Now I know what you’re thinking seeing these photos, “What a strange looking dog!” But don’t be so quick to judge and jump to conclusions my fellow doofus! It’s actually a whole different species. Yes, we’re switching this it up this week.
So confession time, I don’t have a dog of my own. I do love dogs (and that’s an understatement), which may or may not have been the motivation behind me writing a column about them. But I have to say, I’ve been feeling a bit of jealousy from someone in my life recently while writing about them. He sees me, sitting on the ground with him, writing about another species. He runs across my keyboard to sabotage my piece and make me pay attention to him instead. He even once managed to close me out of everything I was doing and open a picture of me and him instead (that is a true story and I am still confused by it). Needless to say, I think it’s time we give some love the other fine creatures gracing this campus. And to start off, I’m going to give a totally not biased at all-nope-not-even-a-little-bit-description of my own, non-dog pet, Bowie the bunny.
I got Bowie in February of this year at eight weeks old. He’s a Netherland Dwarf Rabbit (aka the smallest breed of rabbit out there with a whopping range of 1 to 2 pounds). Proportionally, Netherland Dwarfs, such as Bo himself, make no sense. They have plump, round little bodies, short ears that stand straight up, stumpy little legs, and massive eyes. They look like the most adorable mistake you’ve ever seen. They’re like the corgis of rabbits. Upon meeting him, I’ve had many people react with an emotional “how is he real?” and “oh my god, no” and “he’s just a little bean” (I’ve heard the bean comment twice from two different people).
Bowie is a very sweet little man. He never bites or thumps his legs in anger. He just likes to sniff you and hop in your lap (and maybe give you a few little licks if you’re lucky). He’s constantly jumping up onto whatever he can get his paws on. He enjoys jumping up on my shelves or my laundry bag, taking naps on my blankets, and chewing on my books or pencils or anything that’s similar to the material used for rabbit toys that are not rabbit toys. He has no interest in things designed for him.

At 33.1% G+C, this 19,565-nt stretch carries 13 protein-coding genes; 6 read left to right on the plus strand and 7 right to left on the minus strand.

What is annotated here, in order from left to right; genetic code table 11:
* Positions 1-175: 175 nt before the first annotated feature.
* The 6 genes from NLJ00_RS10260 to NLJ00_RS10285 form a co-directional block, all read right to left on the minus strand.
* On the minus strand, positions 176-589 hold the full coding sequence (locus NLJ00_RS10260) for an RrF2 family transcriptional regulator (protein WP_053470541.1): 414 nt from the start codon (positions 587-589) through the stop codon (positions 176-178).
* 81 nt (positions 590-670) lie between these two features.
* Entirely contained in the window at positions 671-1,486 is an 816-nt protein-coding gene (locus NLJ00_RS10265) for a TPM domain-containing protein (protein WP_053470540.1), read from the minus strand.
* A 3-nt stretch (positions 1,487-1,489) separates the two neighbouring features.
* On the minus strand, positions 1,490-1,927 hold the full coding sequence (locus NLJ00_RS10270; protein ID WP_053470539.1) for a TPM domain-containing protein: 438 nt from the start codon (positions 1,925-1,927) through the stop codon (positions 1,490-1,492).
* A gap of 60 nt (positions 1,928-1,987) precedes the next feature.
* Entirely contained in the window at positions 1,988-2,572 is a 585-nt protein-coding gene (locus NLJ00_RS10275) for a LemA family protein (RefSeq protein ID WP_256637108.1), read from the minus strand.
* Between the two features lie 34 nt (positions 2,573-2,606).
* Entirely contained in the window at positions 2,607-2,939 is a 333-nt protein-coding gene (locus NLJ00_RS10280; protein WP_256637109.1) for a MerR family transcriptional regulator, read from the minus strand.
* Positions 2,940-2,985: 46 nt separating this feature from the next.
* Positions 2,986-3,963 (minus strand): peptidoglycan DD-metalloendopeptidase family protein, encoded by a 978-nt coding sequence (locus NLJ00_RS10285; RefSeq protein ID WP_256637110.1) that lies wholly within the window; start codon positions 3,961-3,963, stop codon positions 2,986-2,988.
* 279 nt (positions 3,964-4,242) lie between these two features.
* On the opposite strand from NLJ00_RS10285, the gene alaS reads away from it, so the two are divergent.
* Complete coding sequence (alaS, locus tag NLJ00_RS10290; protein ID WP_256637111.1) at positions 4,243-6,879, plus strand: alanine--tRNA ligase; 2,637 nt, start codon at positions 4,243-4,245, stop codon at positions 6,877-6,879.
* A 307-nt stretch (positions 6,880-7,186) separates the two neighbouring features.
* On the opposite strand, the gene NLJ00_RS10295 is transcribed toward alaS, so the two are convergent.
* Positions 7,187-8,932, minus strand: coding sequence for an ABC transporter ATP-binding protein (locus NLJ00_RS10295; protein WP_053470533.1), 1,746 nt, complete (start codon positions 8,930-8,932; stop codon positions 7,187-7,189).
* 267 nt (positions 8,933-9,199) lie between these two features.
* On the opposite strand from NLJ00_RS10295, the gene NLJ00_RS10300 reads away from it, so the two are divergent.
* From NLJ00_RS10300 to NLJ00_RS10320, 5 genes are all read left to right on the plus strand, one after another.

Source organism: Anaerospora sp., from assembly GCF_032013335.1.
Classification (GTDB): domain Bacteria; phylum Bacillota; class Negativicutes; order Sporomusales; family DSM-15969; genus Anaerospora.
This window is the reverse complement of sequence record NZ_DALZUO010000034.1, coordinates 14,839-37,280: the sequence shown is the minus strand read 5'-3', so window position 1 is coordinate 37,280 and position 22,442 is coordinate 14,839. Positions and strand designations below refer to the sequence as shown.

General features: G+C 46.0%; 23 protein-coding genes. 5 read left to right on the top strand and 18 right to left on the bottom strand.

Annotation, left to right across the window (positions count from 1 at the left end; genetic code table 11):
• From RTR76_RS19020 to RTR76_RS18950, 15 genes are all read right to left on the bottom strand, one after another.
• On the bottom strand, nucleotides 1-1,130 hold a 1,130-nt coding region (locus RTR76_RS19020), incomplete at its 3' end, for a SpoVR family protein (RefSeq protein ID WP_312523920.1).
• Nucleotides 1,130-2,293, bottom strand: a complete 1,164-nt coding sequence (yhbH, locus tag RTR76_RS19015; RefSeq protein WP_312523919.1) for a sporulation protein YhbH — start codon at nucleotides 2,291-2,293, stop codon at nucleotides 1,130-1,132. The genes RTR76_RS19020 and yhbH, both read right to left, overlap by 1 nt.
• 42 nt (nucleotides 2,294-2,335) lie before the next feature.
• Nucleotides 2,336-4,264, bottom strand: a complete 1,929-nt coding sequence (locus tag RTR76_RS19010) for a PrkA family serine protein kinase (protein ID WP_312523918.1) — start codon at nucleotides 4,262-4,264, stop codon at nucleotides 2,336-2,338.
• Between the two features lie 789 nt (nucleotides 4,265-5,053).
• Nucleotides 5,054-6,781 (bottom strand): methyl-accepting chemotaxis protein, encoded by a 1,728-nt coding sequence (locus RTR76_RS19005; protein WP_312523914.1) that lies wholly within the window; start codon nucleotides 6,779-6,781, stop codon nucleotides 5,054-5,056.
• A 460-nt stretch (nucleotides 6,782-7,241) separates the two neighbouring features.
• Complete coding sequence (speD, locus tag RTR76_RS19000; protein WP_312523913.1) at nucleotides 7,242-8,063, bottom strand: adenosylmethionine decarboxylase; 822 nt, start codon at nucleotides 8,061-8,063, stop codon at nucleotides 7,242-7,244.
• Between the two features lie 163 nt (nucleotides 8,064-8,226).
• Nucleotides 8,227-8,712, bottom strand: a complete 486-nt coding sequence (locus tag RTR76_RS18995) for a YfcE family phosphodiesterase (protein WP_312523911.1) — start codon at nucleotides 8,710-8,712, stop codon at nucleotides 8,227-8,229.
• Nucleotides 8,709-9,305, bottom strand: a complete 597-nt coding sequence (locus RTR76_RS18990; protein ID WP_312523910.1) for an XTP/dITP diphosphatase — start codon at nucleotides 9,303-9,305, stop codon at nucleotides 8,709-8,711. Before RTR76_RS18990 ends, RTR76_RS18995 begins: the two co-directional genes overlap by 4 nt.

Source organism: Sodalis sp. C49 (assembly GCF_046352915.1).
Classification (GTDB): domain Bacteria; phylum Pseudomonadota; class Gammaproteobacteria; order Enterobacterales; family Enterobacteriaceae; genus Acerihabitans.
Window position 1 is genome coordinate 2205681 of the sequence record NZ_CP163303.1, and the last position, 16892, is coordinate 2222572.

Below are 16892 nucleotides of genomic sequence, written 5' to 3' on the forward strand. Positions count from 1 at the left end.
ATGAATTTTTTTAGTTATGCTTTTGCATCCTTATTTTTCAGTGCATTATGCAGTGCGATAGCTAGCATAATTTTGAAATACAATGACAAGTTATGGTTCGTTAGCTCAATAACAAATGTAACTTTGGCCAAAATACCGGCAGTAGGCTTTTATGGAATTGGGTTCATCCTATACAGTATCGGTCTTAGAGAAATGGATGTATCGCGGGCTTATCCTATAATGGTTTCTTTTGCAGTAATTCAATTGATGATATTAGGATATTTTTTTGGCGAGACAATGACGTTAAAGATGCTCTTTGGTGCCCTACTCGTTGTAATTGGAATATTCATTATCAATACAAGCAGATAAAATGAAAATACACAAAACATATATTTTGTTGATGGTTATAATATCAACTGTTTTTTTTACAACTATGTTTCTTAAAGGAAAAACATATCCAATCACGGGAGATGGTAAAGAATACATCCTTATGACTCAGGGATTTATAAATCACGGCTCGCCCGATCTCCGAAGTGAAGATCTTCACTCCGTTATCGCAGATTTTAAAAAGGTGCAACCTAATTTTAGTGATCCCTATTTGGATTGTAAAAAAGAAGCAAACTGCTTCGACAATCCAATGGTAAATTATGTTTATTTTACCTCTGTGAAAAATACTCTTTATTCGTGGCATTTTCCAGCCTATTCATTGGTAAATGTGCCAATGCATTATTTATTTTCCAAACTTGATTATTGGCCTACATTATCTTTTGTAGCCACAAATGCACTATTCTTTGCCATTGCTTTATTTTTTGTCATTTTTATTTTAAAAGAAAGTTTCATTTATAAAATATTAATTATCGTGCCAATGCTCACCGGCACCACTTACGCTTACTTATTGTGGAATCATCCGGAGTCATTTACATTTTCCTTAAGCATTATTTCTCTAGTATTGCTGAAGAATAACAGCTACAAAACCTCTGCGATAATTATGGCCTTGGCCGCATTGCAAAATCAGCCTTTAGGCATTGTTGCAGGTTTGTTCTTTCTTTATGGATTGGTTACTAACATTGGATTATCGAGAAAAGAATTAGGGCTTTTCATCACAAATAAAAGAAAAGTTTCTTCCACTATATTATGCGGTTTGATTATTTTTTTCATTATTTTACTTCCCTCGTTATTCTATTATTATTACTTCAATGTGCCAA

Like most animals that are not cats or dogs, people severely underestimate the intelligence of rabbits. Bowie will rifle through my belongings to try to find his bag of treats, if he gets it he will take it in his mouth, swing it off the shelf, then jump down and try to open it. He gets excited when I walk towards the fridge when it’s close to his dinnertime. He can also stand on his back two legs and go to his cage on command (especially quickly when a treat is involved).
People think I’m kidding when I say I have a trained rabbit, but he’s genuinely more intelligent than any dog I’ve ever owned. He’s a kind, adorable, and fairly sociable animal that deserves recognition as a legitimate pet that can form close bonds. Rabbits are not like a pet rock, they really do know you and love you (I mean when was the last time your pet rock nudged you or started licking your toes when it wanted attention?). Rabbits, in my experience are similar in personality to both cats and dogs. They resemble dogs in that they are fairly high energy and like to be in the presence of people. They also have cat-like qualities and aren’t necessarily down to give affection to just anyone, and like to have alone time. When it comes down to it though, rabbits are their own species with their own quirks that are unique to them. While I’m sure many, perhaps even most, Reedies are well aware of the joys of alternative pets (ex. I met a pet duck the other day, which I didn’t even know was a possibility), not everyone is informed about this. So if you’re considering getting a pet at some point, I encourage you to think about dogs and cats, but also think about rats, rabbits, guinea pigs, snakes, ducks, salamanders, what have you. There’s a wide range of lesser known/ understood/ appreciated pets out there. Many are considered less intelligent or less able to form close bonds, due to their uncommon domesticated nature. But as with reality, when it comes to pets/breeds and their reputations, my advice to you is this — question everything.
You can find sweet bun and I on the great lawn on nice, sunny, usually Sunday afternoons. I’ll let you give him a carrot and you will earn his love.